Anti-intellectualism and “Mindfulness”

I find the current anti-intellectualism craze in my country fascinating though my fascination is mitigated by fascinated by the worry about its consequences.  As indicated earlier this stems largely from my past life in an hyper-conservative Arkansas community when conspiracy theory was one of my favorite “comfort foods.”

But epistemology is relevant.  These anti-intellectuals are not without intelligence; in fact, some of them are very well educated and have powerful posts in our government.  But intelligence is not a static phenomena, or shouldn’t be.  For intelligence to be meaningful it must be accompanied with the capacity to view things critically, even belief systems that are near and dear to their own heart.  Without that critical capacity, one will find himself in a closed mind which does include the “comfort” of not knowing one has a closed mind.  And one who lives in this prison…self-imposed in some manner…will automatically dismiss anything that threatens his view of the world.  This is the “epistemic closure” or “confirmation bias” that I address here so often.

 Intelligence is not objective.  With the anti-intellectual crowd, they have intelligence but they have used that intelligence to formulate a comfortable world view and then said to themselves unconsciously, “Ok, that’s enough.  I don’t need to know any more” and will spend the rest of their life viewing the world and themselves through that narrow little prism.  Instead of “thinking” they will be spend their life “thought” by a body of ideology comprised of preconceptions which have never been questioned.  Their thought life will be a daily regurgitation of these preconceptions.  And having that narrow view of the world pierced would be extremely painful so most who are within its “safe” confines just will not allow it to be pierced.  For this “penetration” by reality would evoke a deep sense of being existentially “wrong” which is related to why so many of them often avow a deep conviction of being “right.”  And this “wrong” that they fear is not a conscious “wrong” of having done something amiss but of “being” wrong which would evoke what I have posited earlier is the experience of “the judgment of God.”  The experience of “being” wrong is at an extreme unmitigated terror and that is why we have been given a persona without which we could not function.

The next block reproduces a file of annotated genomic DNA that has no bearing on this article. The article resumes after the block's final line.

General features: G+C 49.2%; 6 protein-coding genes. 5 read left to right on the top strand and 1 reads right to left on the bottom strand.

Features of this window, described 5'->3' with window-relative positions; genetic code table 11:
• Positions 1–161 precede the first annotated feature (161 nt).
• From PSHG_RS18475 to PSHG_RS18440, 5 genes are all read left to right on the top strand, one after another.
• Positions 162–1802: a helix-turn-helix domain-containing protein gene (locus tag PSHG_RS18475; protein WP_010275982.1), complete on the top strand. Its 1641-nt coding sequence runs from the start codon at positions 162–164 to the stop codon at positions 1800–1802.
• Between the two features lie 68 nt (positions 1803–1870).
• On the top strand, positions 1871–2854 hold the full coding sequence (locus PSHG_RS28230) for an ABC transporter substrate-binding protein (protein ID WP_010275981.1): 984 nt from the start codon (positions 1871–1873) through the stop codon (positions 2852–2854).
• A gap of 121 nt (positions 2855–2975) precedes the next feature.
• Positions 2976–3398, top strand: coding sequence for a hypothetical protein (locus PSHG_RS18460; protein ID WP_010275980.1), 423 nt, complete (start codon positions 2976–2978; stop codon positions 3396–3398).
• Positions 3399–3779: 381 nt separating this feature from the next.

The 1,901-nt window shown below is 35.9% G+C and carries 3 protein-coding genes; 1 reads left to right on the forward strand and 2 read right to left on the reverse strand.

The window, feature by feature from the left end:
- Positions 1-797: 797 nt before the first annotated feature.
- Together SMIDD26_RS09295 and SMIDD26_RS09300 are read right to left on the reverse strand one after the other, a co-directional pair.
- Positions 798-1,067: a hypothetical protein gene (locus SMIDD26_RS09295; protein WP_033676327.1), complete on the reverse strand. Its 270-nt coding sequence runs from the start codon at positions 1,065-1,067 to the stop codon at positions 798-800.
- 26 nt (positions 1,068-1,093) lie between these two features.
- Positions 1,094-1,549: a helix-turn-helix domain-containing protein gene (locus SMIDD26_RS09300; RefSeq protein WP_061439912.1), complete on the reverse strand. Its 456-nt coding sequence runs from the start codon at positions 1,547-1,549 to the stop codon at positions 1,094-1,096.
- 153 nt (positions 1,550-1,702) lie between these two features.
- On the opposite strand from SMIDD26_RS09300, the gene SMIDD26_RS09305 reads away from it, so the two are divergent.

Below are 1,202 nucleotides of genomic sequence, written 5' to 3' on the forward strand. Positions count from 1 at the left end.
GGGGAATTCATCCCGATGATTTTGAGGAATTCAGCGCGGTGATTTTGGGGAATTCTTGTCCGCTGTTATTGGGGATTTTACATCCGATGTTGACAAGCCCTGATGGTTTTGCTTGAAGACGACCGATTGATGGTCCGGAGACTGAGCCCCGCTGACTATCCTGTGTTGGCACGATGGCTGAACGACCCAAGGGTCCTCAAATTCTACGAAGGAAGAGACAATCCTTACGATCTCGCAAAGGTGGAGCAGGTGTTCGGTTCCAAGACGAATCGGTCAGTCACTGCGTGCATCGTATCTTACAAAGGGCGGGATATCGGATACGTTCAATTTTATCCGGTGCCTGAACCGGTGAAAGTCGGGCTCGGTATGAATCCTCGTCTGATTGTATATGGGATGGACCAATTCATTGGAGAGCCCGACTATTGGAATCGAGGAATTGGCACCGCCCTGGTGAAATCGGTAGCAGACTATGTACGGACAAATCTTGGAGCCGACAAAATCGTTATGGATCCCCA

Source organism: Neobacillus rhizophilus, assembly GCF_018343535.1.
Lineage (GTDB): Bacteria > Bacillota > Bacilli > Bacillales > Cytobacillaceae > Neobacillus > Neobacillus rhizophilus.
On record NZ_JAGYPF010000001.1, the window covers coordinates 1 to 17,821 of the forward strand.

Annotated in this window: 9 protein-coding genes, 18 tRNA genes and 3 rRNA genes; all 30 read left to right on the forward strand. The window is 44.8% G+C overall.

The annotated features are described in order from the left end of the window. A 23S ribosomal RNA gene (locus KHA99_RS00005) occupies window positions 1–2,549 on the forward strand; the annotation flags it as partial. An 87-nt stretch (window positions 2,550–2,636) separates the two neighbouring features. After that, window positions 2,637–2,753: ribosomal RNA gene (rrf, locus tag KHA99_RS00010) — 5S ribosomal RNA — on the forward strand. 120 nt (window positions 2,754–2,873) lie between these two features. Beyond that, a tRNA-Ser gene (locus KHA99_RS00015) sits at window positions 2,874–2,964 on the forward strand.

But if we live our whole life knowing ourselves only as the ideology-based persona that we trot out every day, we will not have understood the question posed by Jesus, “What shall it profit a man if he gains the whole world and loses his own soul?”  Our persona can survive, and even thrive on self-scrutiny but our ego will always tell us that it can’t.  And therefore, when threatened, we cling even tighter to our persona rather than experience some version of the aforementioned terror.  And for most of us the “terror” will only be some degree of discomfort,  i.e. “cognitive dissonance.”  But usually we “cling in panic to our tall beliefs” when “Truth holds our her hands” and proceed to “shrink away like an ill-treated child.”  (Auden) We prefer the comfort of our ideas rather than addressing the “Reality” that lies beneath and beyond these ideas.  We cannot bring ourselves to declare like W. H. Auden, “Oh blessed be bleak exposure on his sword we are pricked into coming alive.”

It is no accident that the fundamentalist Christians who are the driving force of this anti-intellectualism vehemently oppose meditation and yoga, often denigrating it as “Of the Devil” or “Straight from the pits of hell.”  And, they are right…in their way of looking at the world!  For the “mindfulness” that is in the vogue in our culture with many of us “damn liberals” emphasizes awareness of one’s subjective experience that precedes our “fall” into the realm of cognition.  The “awareness” that mindfulness disciplines offers is frightening to one who is an ideologue and trapped in his ideological “comfort food.”  This “awareness” frees us from the bondage to our thinking.


“Words,” wrote John Maynard Keynes, “ought to be a little wild, for they are the assault of thoughts on the unthinking.”


A very thoughtful assessment of this current anti-intellectual craze is found in the magazine Psychology Today:  https://www.psychologytoday.com/blog/wired-success/201407/anti-intellectualism-and-the-dumbing-down-america